Kenny Lamm says we are breeding a culture of spectators in our churches.
Worship leaders around the world are sadly changing their church’s worship (often unintentionally) into a spectator event, and people are not singing any more.
Before discussing our present situation, let’s look back into history. Prior to the Reformation, worship was largely done for the people. The music was performed by professional musicians and sung in an unfamiliar language (Latin). The Reformation gave worship back to the people, including congregational singing which employed simple, attainable tunes with solid, scriptural lyrics in the language of the people. Worship once again became participatory.
The evolution of the printed hymnal brought with it an explosion of congregational singing and the church’s love for singing increased.
With the advent of new video technologies, churches began to project the lyrics of their songs on a screen, and the number of songs at a churches disposal increased exponentially.
At first, this advance in technology led to more robust congregational singing, but soon, a shift in worship leadership began to move the congregation back to pre-Reformation pew potatoes (spectators).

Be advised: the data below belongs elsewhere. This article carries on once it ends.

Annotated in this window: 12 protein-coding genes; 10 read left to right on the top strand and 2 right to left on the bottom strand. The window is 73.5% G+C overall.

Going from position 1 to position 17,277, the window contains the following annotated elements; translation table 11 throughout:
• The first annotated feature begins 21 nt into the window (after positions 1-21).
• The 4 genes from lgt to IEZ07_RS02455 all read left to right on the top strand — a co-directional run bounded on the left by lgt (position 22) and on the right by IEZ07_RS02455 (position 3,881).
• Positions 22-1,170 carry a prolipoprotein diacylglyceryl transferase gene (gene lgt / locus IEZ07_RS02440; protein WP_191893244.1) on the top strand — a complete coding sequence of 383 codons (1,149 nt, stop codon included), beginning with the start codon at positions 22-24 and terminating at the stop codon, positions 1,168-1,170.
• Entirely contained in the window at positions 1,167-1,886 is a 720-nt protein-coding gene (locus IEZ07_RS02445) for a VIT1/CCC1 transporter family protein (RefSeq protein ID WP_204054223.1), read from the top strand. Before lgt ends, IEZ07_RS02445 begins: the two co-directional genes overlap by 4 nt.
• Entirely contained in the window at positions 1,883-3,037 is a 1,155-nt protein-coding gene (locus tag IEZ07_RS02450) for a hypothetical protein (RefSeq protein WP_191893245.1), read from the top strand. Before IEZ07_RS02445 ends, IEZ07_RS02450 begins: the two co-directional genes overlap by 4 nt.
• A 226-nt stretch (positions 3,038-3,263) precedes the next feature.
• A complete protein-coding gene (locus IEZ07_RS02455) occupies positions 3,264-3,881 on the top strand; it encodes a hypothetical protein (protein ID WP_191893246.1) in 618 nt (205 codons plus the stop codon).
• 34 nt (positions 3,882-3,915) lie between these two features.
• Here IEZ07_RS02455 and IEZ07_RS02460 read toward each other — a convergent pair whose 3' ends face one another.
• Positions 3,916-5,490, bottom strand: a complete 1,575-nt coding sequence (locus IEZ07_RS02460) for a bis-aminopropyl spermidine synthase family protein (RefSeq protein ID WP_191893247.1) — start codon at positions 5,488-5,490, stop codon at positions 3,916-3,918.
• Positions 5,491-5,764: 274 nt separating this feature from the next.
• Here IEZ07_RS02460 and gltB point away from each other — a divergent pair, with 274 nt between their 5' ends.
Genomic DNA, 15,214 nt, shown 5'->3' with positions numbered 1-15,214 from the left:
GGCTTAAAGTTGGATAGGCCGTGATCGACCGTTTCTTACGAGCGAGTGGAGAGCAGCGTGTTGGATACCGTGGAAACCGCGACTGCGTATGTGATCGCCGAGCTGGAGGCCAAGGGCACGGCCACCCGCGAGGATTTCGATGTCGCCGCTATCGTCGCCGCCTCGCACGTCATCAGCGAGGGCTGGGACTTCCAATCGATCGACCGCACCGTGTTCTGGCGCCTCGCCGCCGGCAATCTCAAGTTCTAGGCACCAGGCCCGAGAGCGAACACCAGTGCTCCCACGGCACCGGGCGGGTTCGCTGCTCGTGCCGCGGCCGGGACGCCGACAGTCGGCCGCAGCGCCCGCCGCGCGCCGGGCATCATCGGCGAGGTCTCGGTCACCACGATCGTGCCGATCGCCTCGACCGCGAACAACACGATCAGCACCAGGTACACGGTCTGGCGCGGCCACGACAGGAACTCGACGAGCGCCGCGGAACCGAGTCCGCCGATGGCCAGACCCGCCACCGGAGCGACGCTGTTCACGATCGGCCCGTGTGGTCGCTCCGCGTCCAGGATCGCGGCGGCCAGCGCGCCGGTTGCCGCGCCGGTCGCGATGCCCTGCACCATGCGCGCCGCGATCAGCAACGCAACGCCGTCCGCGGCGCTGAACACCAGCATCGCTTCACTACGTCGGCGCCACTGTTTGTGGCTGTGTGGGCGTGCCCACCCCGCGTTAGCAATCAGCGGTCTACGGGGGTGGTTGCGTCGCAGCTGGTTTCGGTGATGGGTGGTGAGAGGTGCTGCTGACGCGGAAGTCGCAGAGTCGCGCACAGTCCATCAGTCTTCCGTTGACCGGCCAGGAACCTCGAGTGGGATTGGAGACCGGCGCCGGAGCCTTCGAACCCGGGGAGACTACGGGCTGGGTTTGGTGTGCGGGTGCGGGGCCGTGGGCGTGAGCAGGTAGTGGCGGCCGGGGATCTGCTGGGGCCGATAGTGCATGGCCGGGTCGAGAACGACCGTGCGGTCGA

What has occurred could be summed up as the re-professionalization of church music and the loss of a key goal of worship leading – enabling the people to sing their praises to God. Simply put, we are breeding a culture of spectators in our churches, changing what should be a participative worship environment to a concert event. Worship is moving to its pre-Reformation mess.
- They don’t know the songs. With the release of new songs weekly and the increased birthing of locally-written songs, worship leaders are providing a steady diet of the latest, greatest worship songs. Indeed, we should be singing new songs, but too high a rate of new song inclusion in worship can kill our participation rate and turn the congregation into spectators. I see this all the time. I advocate doing no more than one new song in a worship service, and then repeating the song on and off for several weeks until it becomes known by the congregation. People worship best with songs they know, so we need to teach and reinforce the new expressions of worship. (more)
- We are singing songs not suitable for congregational singing. There are lots of great, new worship songs today, but in the vast pool of new songs, many are not suitable for congregational singing by virtue of their rhythms (too difficult for the average singer) or too wide of a range (consider the average singer—not the vocal superstar on stage).